The bad image of how practice is tiring and hard has made students often avoid practicing. However, it is not necessary to learn for a few hours in a row, in fact, doing so with ‘space’ will make learning more effective, I believe this method wouldn’t feel so tiring and hard. In the 6th chapter, Willingham explained how experts have extensive organized experience, which makes them think in deep structure. Experts work on their subject for several hours a day, to get students to think like experts, learning should be done for several hours. There is a perception that experts would solve puzzles faster, however experts often take more time to think as they dig into more depth than novices. I personally agree with all the content in the book. I think the book basically covered all the aspects that could help students learn cognitive subjects efficiently. Proving Willingham’s theory on background knowledge and remembering, I read the book while relating to your teachings and found that the content of the book was much easier to understand since some of them were also taught in your lessons. I guess you’re the living proof that the book is effective.
I can see clearly how the writer actually performs his theory on chapter on through the book such as how he chose a question instead of a statement for the book’s title to grab attention. Often repetitions of definitions come up in different chapters of the book, which I believe is to help readers remember things. Some theories that are in the book are actually from our daily life that I haven’t noticed before. Stories have been used to help me learn, unconsciously, by teachers before but I did not really acknowledge how using stories for effective learning is actually a thing. The same with the emotional and interest theory on forgetting. What I did not expect was how we actually get satisfaction from learning, my perception towards learning has always been about something that is tiring and that it is important but wouldn’t give you any pleasure. Although I would add some things that might have been left behind by Willingham from his point of view. I would deliberate over a few things from a student’s perspective. It’s the ‘whom’ that I think he might’ve left out. Teachers aren’t all the same and each has their different styles of teaching. One teacher might have been basing his teaching on your book but the other doesn’t. I think this might affect how the students study at home.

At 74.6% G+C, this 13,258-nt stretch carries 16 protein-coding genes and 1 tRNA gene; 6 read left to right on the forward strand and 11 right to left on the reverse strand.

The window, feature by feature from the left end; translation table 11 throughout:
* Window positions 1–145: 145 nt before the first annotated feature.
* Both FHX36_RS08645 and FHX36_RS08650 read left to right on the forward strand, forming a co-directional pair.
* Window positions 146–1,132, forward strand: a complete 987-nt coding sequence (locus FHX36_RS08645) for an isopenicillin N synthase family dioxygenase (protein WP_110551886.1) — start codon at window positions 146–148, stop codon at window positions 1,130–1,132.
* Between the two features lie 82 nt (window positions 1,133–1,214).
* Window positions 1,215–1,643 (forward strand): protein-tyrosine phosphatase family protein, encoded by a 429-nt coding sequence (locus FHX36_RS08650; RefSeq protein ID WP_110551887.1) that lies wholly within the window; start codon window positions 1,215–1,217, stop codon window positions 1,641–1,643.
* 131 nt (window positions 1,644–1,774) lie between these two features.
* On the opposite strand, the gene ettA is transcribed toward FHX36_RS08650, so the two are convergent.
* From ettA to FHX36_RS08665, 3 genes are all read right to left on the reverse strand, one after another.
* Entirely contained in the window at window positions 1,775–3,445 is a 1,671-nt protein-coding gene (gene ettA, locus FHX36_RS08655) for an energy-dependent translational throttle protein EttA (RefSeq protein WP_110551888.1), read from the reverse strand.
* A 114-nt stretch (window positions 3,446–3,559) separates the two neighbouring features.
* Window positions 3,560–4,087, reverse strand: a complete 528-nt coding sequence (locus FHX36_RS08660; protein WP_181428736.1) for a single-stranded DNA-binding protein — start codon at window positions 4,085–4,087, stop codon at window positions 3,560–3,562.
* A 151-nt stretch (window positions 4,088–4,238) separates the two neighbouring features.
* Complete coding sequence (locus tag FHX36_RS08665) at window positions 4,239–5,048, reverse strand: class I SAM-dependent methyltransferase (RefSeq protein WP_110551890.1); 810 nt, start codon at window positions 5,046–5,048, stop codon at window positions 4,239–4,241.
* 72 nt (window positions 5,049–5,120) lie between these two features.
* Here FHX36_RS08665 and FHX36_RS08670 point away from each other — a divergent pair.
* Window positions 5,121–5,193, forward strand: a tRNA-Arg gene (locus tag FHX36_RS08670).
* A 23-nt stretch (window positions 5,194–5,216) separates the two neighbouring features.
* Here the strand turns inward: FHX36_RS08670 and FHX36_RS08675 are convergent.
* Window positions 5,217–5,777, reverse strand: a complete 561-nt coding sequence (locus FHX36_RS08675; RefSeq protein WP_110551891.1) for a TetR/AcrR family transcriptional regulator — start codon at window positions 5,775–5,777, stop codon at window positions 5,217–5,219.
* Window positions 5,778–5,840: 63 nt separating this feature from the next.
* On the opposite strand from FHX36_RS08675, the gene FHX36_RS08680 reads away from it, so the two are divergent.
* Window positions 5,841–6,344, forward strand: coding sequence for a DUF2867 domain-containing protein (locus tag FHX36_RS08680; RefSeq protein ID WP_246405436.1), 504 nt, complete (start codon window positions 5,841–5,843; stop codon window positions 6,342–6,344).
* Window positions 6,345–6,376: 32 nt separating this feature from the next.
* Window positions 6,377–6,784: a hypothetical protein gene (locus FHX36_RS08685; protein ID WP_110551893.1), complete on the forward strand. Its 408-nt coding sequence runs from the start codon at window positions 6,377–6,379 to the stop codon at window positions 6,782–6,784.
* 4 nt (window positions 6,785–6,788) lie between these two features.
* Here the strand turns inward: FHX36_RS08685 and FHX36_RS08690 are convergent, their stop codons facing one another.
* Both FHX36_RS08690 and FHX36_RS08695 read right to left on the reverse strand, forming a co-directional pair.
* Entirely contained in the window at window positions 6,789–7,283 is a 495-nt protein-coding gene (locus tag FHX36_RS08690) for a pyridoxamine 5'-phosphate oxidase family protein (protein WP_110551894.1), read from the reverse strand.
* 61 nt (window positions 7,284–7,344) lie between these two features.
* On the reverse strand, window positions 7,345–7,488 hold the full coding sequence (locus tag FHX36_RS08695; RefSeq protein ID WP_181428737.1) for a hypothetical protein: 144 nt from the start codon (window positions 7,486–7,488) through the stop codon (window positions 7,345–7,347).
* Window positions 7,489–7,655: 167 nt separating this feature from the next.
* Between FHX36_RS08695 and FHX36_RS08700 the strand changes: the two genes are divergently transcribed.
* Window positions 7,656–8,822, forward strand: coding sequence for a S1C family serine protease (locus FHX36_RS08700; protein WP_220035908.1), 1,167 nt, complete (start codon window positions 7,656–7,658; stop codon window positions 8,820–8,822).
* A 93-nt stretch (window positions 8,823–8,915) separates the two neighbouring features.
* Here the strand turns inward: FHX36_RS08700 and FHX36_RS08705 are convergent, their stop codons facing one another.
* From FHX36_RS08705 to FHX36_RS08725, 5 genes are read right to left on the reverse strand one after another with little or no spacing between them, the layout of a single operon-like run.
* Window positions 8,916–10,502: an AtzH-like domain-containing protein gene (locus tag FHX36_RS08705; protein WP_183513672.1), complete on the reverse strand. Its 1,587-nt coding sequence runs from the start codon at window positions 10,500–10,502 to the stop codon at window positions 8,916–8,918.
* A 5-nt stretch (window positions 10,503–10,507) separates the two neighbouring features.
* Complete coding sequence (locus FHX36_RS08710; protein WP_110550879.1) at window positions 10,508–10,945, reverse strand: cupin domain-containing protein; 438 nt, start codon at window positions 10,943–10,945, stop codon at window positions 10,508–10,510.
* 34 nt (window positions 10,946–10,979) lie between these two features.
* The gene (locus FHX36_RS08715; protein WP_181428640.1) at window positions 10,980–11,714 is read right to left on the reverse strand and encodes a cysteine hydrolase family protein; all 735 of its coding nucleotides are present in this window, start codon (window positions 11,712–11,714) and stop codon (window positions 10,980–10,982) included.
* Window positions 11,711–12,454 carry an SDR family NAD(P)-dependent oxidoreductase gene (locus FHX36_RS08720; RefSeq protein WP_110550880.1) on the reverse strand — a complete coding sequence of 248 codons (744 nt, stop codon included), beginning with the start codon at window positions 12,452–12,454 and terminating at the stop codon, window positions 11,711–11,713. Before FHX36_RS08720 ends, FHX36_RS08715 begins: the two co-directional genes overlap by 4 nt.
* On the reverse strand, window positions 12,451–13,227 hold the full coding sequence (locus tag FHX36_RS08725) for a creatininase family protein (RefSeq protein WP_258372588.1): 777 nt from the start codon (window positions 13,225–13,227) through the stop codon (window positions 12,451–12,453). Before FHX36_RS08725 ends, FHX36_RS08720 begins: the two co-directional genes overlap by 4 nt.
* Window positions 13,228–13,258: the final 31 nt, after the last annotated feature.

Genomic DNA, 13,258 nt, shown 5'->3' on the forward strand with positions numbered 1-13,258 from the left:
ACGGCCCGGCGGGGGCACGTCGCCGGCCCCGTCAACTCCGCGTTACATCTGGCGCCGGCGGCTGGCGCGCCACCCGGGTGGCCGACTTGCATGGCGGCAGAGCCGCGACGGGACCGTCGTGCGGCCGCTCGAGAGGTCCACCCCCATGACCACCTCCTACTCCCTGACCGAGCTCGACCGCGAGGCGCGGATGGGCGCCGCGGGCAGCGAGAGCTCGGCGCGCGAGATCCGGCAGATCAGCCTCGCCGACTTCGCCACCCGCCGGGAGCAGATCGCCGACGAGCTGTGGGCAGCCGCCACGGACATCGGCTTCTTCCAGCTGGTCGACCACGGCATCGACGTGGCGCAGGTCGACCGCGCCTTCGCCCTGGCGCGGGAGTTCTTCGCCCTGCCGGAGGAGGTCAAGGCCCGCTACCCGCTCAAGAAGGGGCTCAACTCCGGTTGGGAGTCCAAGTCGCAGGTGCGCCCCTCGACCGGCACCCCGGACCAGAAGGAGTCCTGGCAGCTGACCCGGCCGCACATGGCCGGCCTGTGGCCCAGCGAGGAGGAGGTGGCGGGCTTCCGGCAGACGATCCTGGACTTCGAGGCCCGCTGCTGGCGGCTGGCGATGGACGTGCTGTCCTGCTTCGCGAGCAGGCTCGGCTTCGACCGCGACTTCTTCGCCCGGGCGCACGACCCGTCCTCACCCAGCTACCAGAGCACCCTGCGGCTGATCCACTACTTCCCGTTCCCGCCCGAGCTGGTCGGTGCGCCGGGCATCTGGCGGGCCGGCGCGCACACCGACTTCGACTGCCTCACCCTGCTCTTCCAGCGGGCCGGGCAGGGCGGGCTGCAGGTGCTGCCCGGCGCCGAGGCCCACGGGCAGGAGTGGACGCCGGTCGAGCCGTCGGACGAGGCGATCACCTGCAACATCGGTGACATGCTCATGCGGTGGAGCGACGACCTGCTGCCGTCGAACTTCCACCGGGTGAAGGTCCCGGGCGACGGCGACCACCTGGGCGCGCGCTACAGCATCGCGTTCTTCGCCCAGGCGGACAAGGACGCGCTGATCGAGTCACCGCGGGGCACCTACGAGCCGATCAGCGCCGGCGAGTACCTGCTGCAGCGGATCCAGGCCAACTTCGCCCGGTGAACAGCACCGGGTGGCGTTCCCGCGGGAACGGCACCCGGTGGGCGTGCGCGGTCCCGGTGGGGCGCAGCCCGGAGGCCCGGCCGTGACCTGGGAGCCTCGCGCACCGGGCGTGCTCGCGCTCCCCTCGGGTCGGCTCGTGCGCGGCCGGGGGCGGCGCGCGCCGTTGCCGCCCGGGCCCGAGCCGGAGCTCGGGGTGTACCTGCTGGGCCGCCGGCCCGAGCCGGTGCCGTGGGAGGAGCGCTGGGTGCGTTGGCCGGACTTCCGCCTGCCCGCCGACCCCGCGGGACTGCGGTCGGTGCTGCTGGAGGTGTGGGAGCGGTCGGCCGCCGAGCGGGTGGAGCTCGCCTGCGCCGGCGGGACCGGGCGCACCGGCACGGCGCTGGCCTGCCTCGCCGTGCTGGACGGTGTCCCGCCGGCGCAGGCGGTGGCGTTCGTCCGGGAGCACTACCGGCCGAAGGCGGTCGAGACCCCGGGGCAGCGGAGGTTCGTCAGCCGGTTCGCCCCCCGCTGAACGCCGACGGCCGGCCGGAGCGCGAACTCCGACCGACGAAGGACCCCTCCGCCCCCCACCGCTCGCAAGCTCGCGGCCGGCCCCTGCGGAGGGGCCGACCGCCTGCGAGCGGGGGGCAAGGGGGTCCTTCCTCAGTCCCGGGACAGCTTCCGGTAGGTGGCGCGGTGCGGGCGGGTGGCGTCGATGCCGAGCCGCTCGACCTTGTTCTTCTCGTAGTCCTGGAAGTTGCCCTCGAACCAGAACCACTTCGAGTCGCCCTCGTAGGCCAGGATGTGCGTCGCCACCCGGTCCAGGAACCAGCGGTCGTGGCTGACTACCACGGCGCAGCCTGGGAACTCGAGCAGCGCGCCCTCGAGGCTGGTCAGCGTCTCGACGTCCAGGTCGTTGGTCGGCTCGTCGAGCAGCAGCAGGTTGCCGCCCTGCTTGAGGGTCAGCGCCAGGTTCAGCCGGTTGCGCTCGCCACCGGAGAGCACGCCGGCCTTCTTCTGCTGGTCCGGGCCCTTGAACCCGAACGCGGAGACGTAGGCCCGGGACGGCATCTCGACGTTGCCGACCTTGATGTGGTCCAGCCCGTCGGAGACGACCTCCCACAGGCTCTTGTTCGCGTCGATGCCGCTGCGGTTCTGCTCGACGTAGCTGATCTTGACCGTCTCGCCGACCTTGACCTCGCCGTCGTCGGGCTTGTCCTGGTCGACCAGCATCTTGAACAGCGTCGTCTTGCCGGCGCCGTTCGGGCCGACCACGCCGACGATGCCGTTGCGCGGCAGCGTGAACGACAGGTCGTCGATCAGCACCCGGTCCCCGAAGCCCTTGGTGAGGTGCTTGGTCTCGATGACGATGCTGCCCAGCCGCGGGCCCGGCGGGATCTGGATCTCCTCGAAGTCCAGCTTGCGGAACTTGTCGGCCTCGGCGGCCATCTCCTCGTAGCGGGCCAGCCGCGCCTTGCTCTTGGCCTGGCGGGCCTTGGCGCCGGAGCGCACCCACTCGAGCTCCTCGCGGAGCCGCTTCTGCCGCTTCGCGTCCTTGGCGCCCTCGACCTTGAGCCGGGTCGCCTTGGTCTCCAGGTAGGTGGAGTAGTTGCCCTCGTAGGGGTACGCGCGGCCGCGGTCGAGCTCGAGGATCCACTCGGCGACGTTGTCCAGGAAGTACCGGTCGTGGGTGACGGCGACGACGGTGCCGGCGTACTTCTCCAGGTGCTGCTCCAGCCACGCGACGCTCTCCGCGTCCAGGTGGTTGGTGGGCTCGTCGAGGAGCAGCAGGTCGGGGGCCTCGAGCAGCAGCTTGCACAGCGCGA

The materials–such as books or presentation slides–might just be insufficient or students might have got used to the ‘Willingham style’, students might not be able to keep up with the other subjects. If Willingham would add another chapter on changing student’s learning style permanently or something. That would be perfect. He actually did mention how to treat the students in chapter 8 but I don’t think showing that the teacher has confidence in the student would change how the student thinks permanently. Another thing is just a method that I often use in memorizing process. I try to ‘act’ the theory in order for me to remember the matter. This is just an additional method that I think could have a space in the book. After reading the book, I realized that having read the book had somehow changed my perspective about some few things such as practice can be done in a more effective–less tiring–way, how to grab attention–in case I have to teach–and few other things. Well, I guess that is all. I really think this is an outstanding book by how I actually enjoyed reading it. I really hope that teachers would use this book as their basis. But afterall a student’s performance does not only depend on the teachers but also the student. I think the book itself is applicable for students with some change of perspective and behavior.